They don’t have to change who they are in order to support you, they can do that being themselves, doing what they do.

If they decide later on to follow your good footsteps and they change their ways, then hallelujah, and if they don’t then that’s their luck out.

I want to be with my partner for the rest of my life.

I think about it sometimes, she could end up in the hospital later on in her life. You don’t know what’s around the corner.

So, take their support where you can, take their support as it’s offered to you.
Don’t look for excuses.

BE SOMEBODY WHO MAKES EVERYBODY FEEL LIKE A SOMEBODY

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Until next time…
Onwards and Upwards!

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6 Comments

  1. Yvonne

    This is exactly where I’m at with my husband. However after 8 months of no alcohol, I thought I could try a drink again when we were out socially – just to prove to myself I could do it here and there and wasn’t addicted. Things were fine, I had 2 glasses and stopped there. Then 2 weeks later I tried it again when we were out for dinner. Now I crave alcohol again, every time I smell it at home which is every single night and it’s like starting all over again!!. I wish to goodness I’d never broke the alcohol ban, but that’s the inadvertent pressure of living with a partner that won’t stop.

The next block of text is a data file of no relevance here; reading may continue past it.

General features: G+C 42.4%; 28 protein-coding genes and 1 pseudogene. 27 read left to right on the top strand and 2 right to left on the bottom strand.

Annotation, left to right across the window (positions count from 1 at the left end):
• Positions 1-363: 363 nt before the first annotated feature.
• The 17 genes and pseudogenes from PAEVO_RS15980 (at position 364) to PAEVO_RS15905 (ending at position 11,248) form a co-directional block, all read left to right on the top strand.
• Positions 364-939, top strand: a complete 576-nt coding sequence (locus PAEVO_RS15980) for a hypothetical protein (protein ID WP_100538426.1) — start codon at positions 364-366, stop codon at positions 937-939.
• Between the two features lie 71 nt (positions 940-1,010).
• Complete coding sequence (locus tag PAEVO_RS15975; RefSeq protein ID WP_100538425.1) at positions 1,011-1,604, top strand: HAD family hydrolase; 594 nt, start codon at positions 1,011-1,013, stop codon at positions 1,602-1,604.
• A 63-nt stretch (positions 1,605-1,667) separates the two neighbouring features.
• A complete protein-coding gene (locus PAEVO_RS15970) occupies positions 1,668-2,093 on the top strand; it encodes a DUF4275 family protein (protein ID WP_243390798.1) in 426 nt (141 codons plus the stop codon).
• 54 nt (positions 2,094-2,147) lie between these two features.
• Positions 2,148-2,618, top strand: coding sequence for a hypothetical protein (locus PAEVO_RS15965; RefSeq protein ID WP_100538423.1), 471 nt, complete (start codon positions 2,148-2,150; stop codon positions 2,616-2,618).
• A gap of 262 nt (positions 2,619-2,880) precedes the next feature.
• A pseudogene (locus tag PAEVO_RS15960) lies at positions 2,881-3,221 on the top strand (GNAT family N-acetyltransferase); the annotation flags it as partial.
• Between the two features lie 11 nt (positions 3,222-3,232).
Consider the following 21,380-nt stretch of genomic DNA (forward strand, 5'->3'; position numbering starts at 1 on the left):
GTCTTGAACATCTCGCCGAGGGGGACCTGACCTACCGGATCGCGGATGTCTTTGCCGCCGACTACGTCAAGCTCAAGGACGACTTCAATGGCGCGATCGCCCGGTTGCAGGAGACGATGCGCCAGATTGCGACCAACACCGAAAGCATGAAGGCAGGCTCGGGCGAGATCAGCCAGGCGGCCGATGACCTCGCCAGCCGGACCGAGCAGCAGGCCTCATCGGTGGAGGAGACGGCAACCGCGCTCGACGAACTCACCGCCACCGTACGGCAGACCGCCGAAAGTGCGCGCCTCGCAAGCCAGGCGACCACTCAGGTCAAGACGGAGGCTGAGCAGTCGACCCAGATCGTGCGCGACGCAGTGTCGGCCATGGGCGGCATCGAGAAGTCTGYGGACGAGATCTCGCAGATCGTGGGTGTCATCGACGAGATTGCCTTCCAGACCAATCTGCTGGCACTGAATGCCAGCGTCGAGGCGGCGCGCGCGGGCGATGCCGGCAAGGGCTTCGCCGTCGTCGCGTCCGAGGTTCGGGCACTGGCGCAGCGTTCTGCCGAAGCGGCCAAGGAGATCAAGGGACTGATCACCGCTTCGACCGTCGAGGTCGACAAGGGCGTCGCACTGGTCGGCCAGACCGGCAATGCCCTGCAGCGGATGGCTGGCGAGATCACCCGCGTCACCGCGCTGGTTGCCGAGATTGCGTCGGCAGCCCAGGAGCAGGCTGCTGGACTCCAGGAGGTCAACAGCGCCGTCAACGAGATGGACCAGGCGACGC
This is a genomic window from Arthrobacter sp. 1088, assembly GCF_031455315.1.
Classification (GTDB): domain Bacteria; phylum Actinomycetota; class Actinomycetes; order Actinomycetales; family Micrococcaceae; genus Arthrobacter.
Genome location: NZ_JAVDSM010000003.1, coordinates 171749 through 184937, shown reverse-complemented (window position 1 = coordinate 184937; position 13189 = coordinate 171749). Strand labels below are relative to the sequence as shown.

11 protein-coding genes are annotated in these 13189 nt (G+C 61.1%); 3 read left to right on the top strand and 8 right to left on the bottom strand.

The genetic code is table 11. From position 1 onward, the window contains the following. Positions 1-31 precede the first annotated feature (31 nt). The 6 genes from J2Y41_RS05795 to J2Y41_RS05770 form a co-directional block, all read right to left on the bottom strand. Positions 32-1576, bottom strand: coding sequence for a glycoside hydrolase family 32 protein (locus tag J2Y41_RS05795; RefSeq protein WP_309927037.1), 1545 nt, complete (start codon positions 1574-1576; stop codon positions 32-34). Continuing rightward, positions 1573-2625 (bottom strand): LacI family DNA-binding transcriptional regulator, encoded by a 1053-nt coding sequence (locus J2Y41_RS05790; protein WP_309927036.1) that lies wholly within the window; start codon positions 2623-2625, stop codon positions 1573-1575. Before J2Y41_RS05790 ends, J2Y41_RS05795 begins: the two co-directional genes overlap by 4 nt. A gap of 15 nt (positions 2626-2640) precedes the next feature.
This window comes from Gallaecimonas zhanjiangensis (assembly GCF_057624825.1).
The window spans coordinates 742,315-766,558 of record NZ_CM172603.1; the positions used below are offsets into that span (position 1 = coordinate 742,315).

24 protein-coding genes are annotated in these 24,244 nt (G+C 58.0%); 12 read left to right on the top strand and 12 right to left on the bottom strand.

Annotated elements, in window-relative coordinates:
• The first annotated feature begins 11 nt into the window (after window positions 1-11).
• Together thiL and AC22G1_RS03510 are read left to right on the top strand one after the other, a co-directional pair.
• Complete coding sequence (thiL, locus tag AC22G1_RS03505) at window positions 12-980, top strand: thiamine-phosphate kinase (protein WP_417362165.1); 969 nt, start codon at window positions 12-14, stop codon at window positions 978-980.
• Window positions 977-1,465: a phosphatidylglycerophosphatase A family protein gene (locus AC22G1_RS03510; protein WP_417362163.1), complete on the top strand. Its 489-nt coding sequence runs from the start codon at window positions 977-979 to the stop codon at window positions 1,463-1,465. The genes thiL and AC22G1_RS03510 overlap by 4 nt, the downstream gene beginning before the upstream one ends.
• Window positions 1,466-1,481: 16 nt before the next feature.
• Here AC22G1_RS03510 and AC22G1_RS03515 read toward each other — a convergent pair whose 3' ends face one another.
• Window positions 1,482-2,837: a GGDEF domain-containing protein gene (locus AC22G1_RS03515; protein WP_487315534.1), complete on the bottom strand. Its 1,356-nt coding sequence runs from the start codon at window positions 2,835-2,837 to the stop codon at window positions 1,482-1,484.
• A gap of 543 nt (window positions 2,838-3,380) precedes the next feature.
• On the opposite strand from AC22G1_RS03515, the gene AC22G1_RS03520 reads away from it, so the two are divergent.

Reply
  2. Sandy

    Great Subject here Kevin, this was a major mind set I had to change. Being alone I was stronger, but as soon as my husband came home from travels and wanted to enjoy a beer, I was soon to fall off course. Eventually, I saw this pattern wasn’t about to change, and I learned I had to overcome depending on someone else’s support, after all this was my goal and not someone else’s. “Why do I expect him to change when I am not”.
    Then I asked myself; “Would I jump off a bridge just because someone else did”? I had to find the strength in me, that will power, the courage to get over being in the presence of something I didn’t approve of because it may throw me off guard. I decided I would change my focus and get it off what he is doing and put that “focus back on what I am doing”. I decided I would focus on what I really enjoyed when the “happy hour” would come around, whether it is healthy snacks, dark chocolate, sparkling water, or cook a new menu for dinner. My goals to improve my health became my complete focus 24/7 even though I felt very selfish along the way. Finally, this change taught me to treat myself with love and respect, and I have learned that I am also setting examples all around me.